You know the primary fermentation is finished when it only bubbles once a minute or so. That could take a few days or a few weeks depending on the recipe and other factors. At that point you can either transfer it to a secondary fermenter, a keg or a bottling bucket. To transfer the beer you'll need some way to siphon it off. Don't pour it. First of all you'll disturb the sediment at the bottom of the fermenter. Secondly, oxygen can produce off flavors. A racking cane is the easiest way to transfer. You can use any type of siphon, though. You can even just use a vinyl tube and suck it to start the transfer. That's a great way to introduce bacteria to ruin your beer, though. If you transferred to a secondary fermenter then attach an airlock and let it sit again.
If you want to bottle it then you'll transfer it to your ale pail. Boil a cup of water and 3/4-1 cup of corn sugar and add that to your beer before bottling. That will carbonate it. The easiest way to bottle is to use a length of tubing and a bottle filler
. You'll need bottle caps and bottles as well. You can use screw top bottles, grolsh bottles or regular beer bottles with bottle caps. You just fill your bottle and cap it. If you're using bottles and bottle caps you'll need a bottle capper, some bottle caps and some non twist off bottles. Let the bottles sit for a couple of weeks so that they can carbonate. Even if you start kegging it's still nice to have the means to bottle.
Kegging is much more convenient than bottling. Just get a cornelius keg, a CO2 tank, a CO2 regulator, a tap, gas hose, dispensing hose and your quick release connections. Here's a great article on kegging.
There are a few other things that you'll need. First of all you need to sanitize everything properly. If it touches your beer it needs to be sanitized. Otherwise, bacteria and other nasties can get into your beer and create off flavors or completely ruin your batch. For plastics and glass I just use bleach. Some people decry bleach. I've never had a problem with it. Don't use bleach when sanitizing steel, though. Bleach reacts to steel. Don't worry about sanitizing anything that you boil with. Most hardcore brewers use starsan. You also want to get a hydrometer
. It will help you keep track of the progress of your beer. You can also use it to calculate alcohol content. So, basically, this is what you're going to need:
A big pot and something to cook on - I recommend a turkey fryer
A big funnel with a filter
A grain bag
A big spoon that won't melt in your boiling wort - Plastics are cheapest but even if they don't melt they get flimsy in the boil.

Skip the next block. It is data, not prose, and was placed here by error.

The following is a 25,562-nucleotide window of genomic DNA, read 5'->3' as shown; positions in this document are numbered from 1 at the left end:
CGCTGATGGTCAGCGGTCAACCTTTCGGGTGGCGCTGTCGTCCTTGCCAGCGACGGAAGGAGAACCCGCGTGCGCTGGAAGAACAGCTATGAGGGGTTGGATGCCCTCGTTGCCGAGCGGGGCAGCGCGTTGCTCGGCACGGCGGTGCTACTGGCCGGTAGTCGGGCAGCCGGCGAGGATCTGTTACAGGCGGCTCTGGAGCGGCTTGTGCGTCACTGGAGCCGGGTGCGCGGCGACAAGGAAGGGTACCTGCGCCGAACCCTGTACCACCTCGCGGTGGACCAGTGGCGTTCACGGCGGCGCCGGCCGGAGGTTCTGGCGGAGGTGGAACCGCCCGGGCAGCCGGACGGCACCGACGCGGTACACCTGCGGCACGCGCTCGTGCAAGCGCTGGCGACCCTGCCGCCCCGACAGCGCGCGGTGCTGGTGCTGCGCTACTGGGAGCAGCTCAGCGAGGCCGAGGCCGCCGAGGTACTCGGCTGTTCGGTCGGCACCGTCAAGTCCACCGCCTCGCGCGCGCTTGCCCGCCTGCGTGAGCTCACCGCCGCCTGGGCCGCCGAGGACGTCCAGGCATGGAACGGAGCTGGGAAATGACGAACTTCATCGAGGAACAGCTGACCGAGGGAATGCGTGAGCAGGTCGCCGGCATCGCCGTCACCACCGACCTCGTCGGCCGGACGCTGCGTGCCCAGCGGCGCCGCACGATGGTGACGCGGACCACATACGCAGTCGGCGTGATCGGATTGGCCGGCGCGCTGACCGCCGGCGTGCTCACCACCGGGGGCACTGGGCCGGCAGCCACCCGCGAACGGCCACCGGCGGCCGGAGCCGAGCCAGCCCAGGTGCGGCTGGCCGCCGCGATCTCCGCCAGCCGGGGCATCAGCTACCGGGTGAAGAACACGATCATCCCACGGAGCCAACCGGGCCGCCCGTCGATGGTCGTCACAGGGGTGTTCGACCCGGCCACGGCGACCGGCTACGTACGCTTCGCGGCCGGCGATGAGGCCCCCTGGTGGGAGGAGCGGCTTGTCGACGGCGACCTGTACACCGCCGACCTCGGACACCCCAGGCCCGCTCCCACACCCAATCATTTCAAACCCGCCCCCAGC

A fermenter - A 5 gallon bucket with a grommeted lid or a carboy (a big glass or plastic jug)
A racking cane or some type of siphon
Lengths of food grade tubing that will fit on your siphon and that you can use as a blowoff tube
Some type of sanitizer
If you want to bottle:
An ale pail
A bottle filler
Non twist off glass Bottles w/ caps and a bottle capper, grolsh bottles or plastic bottles with screw on caps
If you want to keg:
Appropriate quick release connections
It looks like they've discovered more inconsistencies with global warming data. Remember the report that was released by the UN a few years back that claimed that livestock was responsible for 18% of greenhouse gas emissions? The one that said that livestock accounts for more greenhouse gases than transportation. Apparently, they compared the total emissions produced from growing the feed grain to getting it to your plate with how much a car produces while driving. How much of this bullcrap "science" do we have to put up with before we can finally stop taking their word for anything? Climate scientists need to start rebuilding their credibility before we can take them seriously enough to enact sweeping legislation that will wreck our economy even more.
Posted by The Urban Survivalist at 1:43 PM
Tuesday, March 23, 2010
That's what a recent Fox News poll says, anyway. Now if they'd just get off their asses and start prepping. I wonder how long it'll be before we start seeing Mountain House commercials on TV.
Posted by The Urban Survivalist at 3:59 PM
"The superior man, when resting in safety, does not forget that danger may come. When in a state of security he does not forget the possibility of ruin. When all is orderly, he does not forget that disorder may come. Thus his person is not endangered, and his States and all their clans are preserved."